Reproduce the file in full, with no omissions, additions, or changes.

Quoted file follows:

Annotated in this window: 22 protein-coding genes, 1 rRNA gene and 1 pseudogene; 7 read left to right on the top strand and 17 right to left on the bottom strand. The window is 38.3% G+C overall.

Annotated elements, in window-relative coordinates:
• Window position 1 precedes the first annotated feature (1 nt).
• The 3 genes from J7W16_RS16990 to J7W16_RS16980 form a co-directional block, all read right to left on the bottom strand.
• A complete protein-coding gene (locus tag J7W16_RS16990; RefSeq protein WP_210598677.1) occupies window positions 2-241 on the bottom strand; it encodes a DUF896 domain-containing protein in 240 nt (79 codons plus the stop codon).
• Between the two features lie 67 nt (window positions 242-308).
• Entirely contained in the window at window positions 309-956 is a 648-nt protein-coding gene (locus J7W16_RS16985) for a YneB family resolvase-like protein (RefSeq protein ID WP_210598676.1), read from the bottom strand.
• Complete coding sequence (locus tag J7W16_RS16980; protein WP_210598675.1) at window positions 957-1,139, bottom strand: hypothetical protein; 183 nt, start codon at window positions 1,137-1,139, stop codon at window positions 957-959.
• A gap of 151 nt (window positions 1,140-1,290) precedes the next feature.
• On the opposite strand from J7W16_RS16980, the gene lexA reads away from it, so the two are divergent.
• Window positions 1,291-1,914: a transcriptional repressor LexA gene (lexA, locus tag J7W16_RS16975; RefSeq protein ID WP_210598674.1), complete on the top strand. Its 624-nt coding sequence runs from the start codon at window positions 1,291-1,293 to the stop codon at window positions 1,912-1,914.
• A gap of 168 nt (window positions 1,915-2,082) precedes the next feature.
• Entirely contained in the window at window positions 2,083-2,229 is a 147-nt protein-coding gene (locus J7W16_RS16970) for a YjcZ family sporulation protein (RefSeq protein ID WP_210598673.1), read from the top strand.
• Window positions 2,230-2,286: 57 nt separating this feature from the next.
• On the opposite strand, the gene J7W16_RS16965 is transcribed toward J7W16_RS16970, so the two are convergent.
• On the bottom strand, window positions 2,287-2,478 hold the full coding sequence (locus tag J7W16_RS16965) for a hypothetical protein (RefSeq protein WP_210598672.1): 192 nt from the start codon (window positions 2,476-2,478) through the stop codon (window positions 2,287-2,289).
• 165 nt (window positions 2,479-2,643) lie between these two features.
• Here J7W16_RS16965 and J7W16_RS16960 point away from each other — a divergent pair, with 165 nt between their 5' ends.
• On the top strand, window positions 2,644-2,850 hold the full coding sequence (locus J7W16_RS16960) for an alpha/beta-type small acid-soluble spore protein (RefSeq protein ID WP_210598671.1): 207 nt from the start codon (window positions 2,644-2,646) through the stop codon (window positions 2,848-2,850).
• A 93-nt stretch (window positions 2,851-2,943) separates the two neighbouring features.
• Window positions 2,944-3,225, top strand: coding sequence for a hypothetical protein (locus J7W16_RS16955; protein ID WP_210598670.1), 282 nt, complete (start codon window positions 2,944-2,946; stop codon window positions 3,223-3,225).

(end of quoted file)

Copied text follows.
Annotated in this window: 22 protein-coding genes, 1 rRNA gene and 1 pseudogene; 7 read left to right on the top strand and 17 right to left on the bottom strand. The window is 38.3% G+C overall.

Annotated elements, in window-relative coordinates:
• Window position 1 precedes the first annotated feature (1 nt).
• The 3 genes from J7W16_RS16990 to J7W16_RS16980 form a co-directional block, all read right to left on the bottom strand.
• A complete protein-coding gene (locus tag J7W16_RS16990; RefSeq protein WP_210598677.1) occupies window positions 2-241 on the bottom strand; it encodes a DUF896 domain-containing protein in 240 nt (79 codons plus the stop codon).
• Between the two features lie 67 nt (window positions 242-308).
• Entirely contained in the window at window positions 309-956 is a 648-nt protein-coding gene (locus J7W16_RS16985) for a YneB family resolvase-like protein (RefSeq protein ID WP_210598676.1), read from the bottom strand.
• Complete coding sequence (locus tag J7W16_RS16980; protein WP_210598675.1) at window positions 957-1,139, bottom strand: hypothetical protein; 183 nt, start codon at window positions 1,137-1,139, stop codon at window positions 957-959.
• A gap of 151 nt (window positions 1,140-1,290) precedes the next feature.
• On the opposite strand from J7W16_RS16980, the gene lexA reads away from it, so the two are divergent.
• Window positions 1,291-1,914: a transcriptional repressor LexA gene (lexA, locus tag J7W16_RS16975; RefSeq protein ID WP_210598674.1), complete on the top strand. Its 624-nt coding sequence runs from the start codon at window positions 1,291-1,293 to the stop codon at window positions 1,912-1,914.
• A gap of 168 nt (window positions 1,915-2,082) precedes the next feature.
• Entirely contained in the window at window positions 2,083-2,229 is a 147-nt protein-coding gene (locus J7W16_RS16970) for a YjcZ family sporulation protein (RefSeq protein ID WP_210598673.1), read from the top strand.
• Window positions 2,230-2,286: 57 nt separating this feature from the next.
• On the opposite strand, the gene J7W16_RS16965 is transcribed toward J7W16_RS16970, so the two are convergent.
• On the bottom strand, window positions 2,287-2,478 hold the full coding sequence (locus tag J7W16_RS16965) for a hypothetical protein (RefSeq protein WP_210598672.1): 192 nt from the start codon (window positions 2,476-2,478) through the stop codon (window positions 2,287-2,289).
• 165 nt (window positions 2,479-2,643) lie between these two features.
• Here J7W16_RS16965 and J7W16_RS16960 point away from each other — a divergent pair, with 165 nt between their 5' ends.
• On the top strand, window positions 2,644-2,850 hold the full coding sequence (locus J7W16_RS16960) for an alpha/beta-type small acid-soluble spore protein (RefSeq protein ID WP_210598671.1): 207 nt from the start codon (window positions 2,644-2,646) through the stop codon (window positions 2,848-2,850).
• A 93-nt stretch (window positions 2,851-2,943) separates the two neighbouring features.
• Window positions 2,944-3,225, top strand: coding sequence for a hypothetical protein (locus J7W16_RS16955; protein ID WP_210598670.1), 282 nt, complete (start codon window positions 2,944-2,946; stop codon window positions 3,223-3,225).